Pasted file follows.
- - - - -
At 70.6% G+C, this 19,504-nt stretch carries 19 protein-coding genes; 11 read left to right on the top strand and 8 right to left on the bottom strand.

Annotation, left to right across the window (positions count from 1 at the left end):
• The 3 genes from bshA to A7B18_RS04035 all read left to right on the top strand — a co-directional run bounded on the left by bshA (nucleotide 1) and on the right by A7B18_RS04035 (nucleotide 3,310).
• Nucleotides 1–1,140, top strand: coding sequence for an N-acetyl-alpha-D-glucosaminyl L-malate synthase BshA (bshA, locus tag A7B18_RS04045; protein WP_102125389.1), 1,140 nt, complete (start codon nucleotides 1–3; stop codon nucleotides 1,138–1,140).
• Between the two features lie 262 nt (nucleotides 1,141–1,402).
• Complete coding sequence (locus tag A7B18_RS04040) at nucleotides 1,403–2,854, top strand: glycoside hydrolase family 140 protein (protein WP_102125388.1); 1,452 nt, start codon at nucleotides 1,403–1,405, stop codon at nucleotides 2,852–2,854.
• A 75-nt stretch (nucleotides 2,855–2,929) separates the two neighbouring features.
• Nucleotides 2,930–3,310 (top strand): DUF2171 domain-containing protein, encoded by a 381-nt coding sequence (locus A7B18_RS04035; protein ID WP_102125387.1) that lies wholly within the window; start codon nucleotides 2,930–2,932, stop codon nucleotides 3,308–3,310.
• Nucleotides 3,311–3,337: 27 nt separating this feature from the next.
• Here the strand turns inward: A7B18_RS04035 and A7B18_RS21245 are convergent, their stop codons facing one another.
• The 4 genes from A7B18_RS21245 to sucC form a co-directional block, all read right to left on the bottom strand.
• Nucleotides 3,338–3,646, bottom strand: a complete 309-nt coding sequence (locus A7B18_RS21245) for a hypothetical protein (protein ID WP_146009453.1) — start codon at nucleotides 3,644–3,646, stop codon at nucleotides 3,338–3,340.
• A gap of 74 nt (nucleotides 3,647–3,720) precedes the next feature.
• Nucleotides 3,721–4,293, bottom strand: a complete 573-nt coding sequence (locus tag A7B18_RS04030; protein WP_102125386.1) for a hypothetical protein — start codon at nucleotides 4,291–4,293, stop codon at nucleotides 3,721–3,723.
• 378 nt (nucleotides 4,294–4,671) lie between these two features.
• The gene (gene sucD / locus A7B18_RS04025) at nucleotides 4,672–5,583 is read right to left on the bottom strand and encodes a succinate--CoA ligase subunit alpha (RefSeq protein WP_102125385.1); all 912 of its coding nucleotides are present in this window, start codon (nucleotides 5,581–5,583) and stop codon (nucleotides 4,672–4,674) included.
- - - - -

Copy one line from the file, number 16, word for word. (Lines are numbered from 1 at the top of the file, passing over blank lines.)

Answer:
• The gene (gene sucD / locus A7B18_RS04025) at nucleotides 4,672–5,583 is read right to left on the bottom strand and encodes a succinate--CoA ligase subunit alpha (RefSeq protein WP_102125385.1); all 912 of its coding nucleotides are present in this window, start codon (nucleotides 5,581–5,583) and stop codon (nucleotides 4,672–4,674) included.